Alcohol-induced blackouts : lessons learned from examining three risk factors




Marino, Elise Nicole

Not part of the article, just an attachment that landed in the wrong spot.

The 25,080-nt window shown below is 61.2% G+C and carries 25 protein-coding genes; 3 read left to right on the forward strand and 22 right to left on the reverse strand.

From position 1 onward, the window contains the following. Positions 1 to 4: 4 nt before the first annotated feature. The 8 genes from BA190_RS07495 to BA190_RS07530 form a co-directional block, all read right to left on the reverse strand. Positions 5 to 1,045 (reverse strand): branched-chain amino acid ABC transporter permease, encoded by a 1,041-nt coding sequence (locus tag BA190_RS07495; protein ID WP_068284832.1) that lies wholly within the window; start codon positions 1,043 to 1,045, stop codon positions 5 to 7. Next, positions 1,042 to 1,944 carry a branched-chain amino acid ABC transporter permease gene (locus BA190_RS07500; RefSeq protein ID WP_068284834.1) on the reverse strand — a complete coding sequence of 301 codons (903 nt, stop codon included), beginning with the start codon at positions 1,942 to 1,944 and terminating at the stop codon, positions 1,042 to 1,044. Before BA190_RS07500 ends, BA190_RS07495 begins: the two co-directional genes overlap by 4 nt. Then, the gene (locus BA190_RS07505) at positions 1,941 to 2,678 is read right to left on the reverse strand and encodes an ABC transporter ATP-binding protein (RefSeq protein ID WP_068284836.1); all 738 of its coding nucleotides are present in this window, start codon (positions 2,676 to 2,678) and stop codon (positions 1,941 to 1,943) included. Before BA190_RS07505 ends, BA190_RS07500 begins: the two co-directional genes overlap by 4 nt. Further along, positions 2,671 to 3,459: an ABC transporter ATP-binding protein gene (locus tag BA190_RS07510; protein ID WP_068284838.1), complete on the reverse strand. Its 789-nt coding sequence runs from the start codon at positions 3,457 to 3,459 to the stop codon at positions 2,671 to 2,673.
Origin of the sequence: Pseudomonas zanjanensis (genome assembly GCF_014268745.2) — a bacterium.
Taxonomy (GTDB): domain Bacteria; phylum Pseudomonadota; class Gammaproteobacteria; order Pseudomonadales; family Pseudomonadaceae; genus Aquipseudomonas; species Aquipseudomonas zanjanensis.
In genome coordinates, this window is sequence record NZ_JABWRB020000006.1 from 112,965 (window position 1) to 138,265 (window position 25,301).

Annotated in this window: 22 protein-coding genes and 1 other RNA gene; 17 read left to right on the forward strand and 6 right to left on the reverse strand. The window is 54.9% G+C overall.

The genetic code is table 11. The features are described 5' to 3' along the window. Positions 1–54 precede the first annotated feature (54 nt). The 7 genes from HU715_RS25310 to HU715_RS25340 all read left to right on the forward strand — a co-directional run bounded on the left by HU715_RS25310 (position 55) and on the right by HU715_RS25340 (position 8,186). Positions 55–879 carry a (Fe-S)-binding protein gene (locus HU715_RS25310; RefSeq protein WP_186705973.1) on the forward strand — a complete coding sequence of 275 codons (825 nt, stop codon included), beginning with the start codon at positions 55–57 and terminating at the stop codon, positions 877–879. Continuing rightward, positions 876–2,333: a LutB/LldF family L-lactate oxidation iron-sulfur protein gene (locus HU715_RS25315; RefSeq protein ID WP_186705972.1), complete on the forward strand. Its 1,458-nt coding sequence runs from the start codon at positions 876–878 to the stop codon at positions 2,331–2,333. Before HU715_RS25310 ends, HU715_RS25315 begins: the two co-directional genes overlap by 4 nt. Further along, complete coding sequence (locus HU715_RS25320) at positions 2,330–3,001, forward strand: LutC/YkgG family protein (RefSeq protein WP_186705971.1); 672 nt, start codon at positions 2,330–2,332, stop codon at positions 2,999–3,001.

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Alcohol-induced blackouts, one neurobiological consequence of alcohol use, are periods of amnesia for all or part of a drinking event. Risk factors for blackouts include a family history of problematic alcohol use (FH+), early onset of drinking, and subjective responses to alcohol. The objective of this project was to examine how these factors confer risk for blackouts, as well as to what extent blackouts predict a motivation to decrease drinking. Participants were from a 6-year, longitudinal study of first time college students. Self-reported frequency of blackouts, motivation to change drinking behavior, indices of alcohol consumption, and subjective intoxication (i.e., feeling drunk) were assessed annually during Years 4-6. Age at drinking onset (i.e., age at first drink, first high, and first drunk) was assessed at Year 4. FH+, captured at baseline, was coded if participants self-reported that their mother, father, or any of their four grandparents were a possible or definite problem drinker. Overall, 52% to 69% of participants reported experiencing blackouts during Years 4-6. With respect to FH+, women were more likely to report blackouts than men; however, compared with women with a maternal FH+, men with a maternal FH+ were more than twice as likely to report blackouts. Additionally, after controlling for year specific binge drinking, a growth curve model indicated that early onset drinkers reported more frequent blackouts at Year 4. There were, however, no significant effects of acceleration or deceleration in the frequency of blackouts across the three years. Early onset drinkers continued to experience more frequent blackouts compared with those who initiated alcohol use later, despite decreases in binge drinking over time. Finally, in a cross-lagged model, subjective intoxication (i.e., feeling drunk) prospectively predicted experiencing blackouts. Controlling for both objective (e.g., quantity) and subjective intoxication, blackouts at Year 4 predicted greater motivation to change drinking behavior at Year 5, but this motivation did not predict less quantity of alcohol use by Year 6. Altogether, early onset drinking, maternal FH+, and subjective intoxication are robust predictors of blackouts. The underlying mechanisms behind these markers of risk involve both environmental and genetic factors, which likely operate together.



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